Just before their May 21 public meeting on raising fares, AC Transit is proposing to buy more Van Hool buses the riders and drivers hate. Nineteen more of the no-bid buses imported from Belgium at $577,739/bus for a total of $10,977,041.
Instead of soaking the riders, AC Transit should start exercising some fiscal responsibility. Here is how they can cut costs instead of raising fares:
1) The 19 buses they propose to purchase are the 60-foot low-aisle articulated buses you find bouncing along with only a few passengers on routes that only need 40-foot buses. They are put on those routes because they purchased too many of them. They are inappropriate for Bus Rapid Transit (BRT) because they require more loading time; the only floor-level seats are in the second part of the buses. So instead of buying more, they should be selling some. There is a used bus market. And it should be easy to sell them for a good price because the board president, Chris Peeples, has declared them “the best buses in the world.”
2) AC Transit says a major thing that is driving their costs up is the price of fuel. So why haven’t they been purchasing hybrid electric low-floor buses that would improve fuel consumption by 50 percent, reduce exhaust emissions, and provide a quieter and smoother ride? That may be because Van Hool does not make them and AC Transit has a “special partnership” with Van Hool. They are the only bus agency to have a “special partnership” with a bus manufacturer. USA manufacturers have had such engines for over 10 years and the FTA (Federal Transit Administration) would pay up to 100 percent of the cost of USA hybrid buses because they want to encourage cleaner buses!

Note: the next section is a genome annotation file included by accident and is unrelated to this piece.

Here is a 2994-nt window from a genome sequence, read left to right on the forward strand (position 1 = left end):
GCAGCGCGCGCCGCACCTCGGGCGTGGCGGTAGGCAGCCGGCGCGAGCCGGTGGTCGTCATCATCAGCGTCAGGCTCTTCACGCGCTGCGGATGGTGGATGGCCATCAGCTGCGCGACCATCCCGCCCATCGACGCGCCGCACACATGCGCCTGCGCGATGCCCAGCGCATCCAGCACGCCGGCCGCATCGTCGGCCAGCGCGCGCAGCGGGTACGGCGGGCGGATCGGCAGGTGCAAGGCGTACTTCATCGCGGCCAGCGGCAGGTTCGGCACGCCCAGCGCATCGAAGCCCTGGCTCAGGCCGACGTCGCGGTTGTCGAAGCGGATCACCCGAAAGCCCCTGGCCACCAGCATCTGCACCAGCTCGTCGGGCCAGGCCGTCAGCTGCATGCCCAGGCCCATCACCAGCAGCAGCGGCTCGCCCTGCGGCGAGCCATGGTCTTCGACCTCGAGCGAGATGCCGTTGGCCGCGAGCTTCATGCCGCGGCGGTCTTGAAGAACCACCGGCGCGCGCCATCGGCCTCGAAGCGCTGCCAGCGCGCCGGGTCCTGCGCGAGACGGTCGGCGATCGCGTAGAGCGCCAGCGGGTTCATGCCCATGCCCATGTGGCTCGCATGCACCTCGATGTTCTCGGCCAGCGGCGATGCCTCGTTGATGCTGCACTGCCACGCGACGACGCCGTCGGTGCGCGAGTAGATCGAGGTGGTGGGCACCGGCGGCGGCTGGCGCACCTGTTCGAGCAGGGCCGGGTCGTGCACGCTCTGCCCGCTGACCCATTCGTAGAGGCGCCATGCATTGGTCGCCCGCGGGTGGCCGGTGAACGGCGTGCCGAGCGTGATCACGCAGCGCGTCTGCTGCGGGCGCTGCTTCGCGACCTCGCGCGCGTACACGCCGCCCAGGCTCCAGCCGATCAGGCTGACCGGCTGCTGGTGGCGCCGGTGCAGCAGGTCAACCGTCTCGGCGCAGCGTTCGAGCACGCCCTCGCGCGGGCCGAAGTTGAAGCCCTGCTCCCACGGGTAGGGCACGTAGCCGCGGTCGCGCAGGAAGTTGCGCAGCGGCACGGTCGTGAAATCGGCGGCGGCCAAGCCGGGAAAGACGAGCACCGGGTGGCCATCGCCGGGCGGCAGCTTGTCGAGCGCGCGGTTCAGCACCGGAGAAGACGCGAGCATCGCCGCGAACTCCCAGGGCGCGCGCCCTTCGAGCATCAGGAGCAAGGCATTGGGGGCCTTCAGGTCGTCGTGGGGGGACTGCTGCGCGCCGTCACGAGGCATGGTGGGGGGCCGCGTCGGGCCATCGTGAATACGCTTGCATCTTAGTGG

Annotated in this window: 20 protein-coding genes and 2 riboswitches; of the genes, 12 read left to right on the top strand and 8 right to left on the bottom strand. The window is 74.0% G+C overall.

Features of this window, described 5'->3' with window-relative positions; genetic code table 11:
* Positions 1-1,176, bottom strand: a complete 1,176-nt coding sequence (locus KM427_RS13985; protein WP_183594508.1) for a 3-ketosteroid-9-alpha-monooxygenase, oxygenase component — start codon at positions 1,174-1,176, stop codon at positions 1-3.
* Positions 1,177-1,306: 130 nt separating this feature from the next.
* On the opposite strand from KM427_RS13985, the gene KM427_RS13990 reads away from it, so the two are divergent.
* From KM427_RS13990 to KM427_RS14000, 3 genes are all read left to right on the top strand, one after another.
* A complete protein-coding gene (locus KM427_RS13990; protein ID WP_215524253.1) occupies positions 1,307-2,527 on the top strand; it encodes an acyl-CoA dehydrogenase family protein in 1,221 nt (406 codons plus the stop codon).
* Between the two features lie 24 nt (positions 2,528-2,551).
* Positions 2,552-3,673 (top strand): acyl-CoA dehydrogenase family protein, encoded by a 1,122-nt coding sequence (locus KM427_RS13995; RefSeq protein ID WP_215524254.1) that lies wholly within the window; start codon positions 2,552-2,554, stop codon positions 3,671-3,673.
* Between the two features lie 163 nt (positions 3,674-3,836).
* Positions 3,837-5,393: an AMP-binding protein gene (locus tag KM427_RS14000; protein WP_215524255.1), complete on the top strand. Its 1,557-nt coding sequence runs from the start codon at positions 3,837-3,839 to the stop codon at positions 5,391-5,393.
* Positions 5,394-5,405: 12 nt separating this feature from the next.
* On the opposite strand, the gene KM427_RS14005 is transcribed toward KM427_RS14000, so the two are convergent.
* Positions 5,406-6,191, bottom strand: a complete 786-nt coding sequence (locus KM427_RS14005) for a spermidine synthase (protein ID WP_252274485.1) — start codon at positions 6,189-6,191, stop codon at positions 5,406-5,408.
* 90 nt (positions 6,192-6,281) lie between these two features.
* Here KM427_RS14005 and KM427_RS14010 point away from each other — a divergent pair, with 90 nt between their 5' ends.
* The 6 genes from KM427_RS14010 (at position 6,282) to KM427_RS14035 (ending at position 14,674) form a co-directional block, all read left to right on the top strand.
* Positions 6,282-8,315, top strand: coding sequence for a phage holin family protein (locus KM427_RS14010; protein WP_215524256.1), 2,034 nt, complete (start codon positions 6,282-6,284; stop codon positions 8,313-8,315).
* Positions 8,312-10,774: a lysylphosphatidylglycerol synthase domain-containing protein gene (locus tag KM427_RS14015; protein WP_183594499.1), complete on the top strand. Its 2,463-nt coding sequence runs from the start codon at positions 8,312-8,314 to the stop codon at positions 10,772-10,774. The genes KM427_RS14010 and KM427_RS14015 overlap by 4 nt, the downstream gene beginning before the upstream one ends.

3) Stop using funds that were designated for operating costs to purchase buses. Some of us worked hard for the passage of Measure B that provides operating funds. The public also voted for AA/BB parcel taxes for “bus services for school children, seniors and people with disabilities,” but these funds may be buying buses that are treacherous for “seniors and people with disabilities.” These funds that should be set aside for operating costs are simply put into a general fund. Since the (FTA) will not fund imported buses, AC Transit treats the general fund like a big cookie jar and dips into it to buy these no-bid buses that cost about $100,000 more than American made/assembled buses. This may not be strictly illegal but it is a betrayal of public trust.
4) Stop sending everyone and their dog on trips to Belgium/Paris. These trips by management and 60 employees have cost taxpayers over $1 million. Evidently Van Hool needs a lot of supervision. AC Transit considers this an insignificant cost; just a drop in the bucket. But they are asking riders to drop more money in the bucket to pay for these junkets.
AC Transit has become little more than a bus-purchasing agency. The general manager makes no bones about his plans to work for the distributor of Van Hool buses when he retires. Some might consider that to be a conflict of interest.
It is about time AC Transit became accountable to the public. It takes some moxie to ask riders to pay for their mismanagement of funds.
Joyce Roy is an Oakland resident.